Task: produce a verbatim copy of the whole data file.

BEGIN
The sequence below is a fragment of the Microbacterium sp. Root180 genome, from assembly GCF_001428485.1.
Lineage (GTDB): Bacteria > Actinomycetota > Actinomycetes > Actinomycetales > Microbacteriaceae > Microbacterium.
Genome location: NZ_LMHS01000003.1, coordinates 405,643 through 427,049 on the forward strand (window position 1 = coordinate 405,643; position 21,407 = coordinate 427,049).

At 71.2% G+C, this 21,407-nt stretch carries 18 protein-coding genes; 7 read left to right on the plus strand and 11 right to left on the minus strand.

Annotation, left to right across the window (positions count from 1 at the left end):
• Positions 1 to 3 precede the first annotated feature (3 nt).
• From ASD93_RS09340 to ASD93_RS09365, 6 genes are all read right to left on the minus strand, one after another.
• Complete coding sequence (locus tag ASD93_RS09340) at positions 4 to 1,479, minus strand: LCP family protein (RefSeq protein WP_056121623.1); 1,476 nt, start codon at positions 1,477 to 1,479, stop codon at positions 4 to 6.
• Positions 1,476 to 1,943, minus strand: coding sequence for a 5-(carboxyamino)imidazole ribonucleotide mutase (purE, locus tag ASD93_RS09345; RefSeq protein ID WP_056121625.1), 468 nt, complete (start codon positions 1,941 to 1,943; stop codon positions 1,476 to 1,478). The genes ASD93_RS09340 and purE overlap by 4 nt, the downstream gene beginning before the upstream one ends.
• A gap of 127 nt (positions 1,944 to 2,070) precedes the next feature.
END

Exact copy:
The sequence below is a fragment of the Microbacterium sp. Root180 genome, from assembly GCF_001428485.1.
Lineage (GTDB): Bacteria > Actinomycetota > Actinomycetes > Actinomycetales > Microbacteriaceae > Microbacterium.
Genome location: NZ_LMHS01000003.1, coordinates 405,643 through 427,049 on the forward strand (window position 1 = coordinate 405,643; position 21,407 = coordinate 427,049).

At 71.2% G+C, this 21,407-nt stretch carries 18 protein-coding genes; 7 read left to right on the plus strand and 11 right to left on the minus strand.

Annotation, left to right across the window (positions count from 1 at the left end):
• Positions 1 to 3 precede the first annotated feature (3 nt).
• From ASD93_RS09340 to ASD93_RS09365, 6 genes are all read right to left on the minus strand, one after another.
• Complete coding sequence (locus tag ASD93_RS09340) at positions 4 to 1,479, minus strand: LCP family protein (RefSeq protein WP_056121623.1); 1,476 nt, start codon at positions 1,477 to 1,479, stop codon at positions 4 to 6.
• Positions 1,476 to 1,943, minus strand: coding sequence for a 5-(carboxyamino)imidazole ribonucleotide mutase (purE, locus tag ASD93_RS09345; RefSeq protein ID WP_056121625.1), 468 nt, complete (start codon positions 1,941 to 1,943; stop codon positions 1,476 to 1,478). The genes ASD93_RS09340 and purE overlap by 4 nt, the downstream gene beginning before the upstream one ends.
• A gap of 127 nt (positions 1,944 to 2,070) precedes the next feature.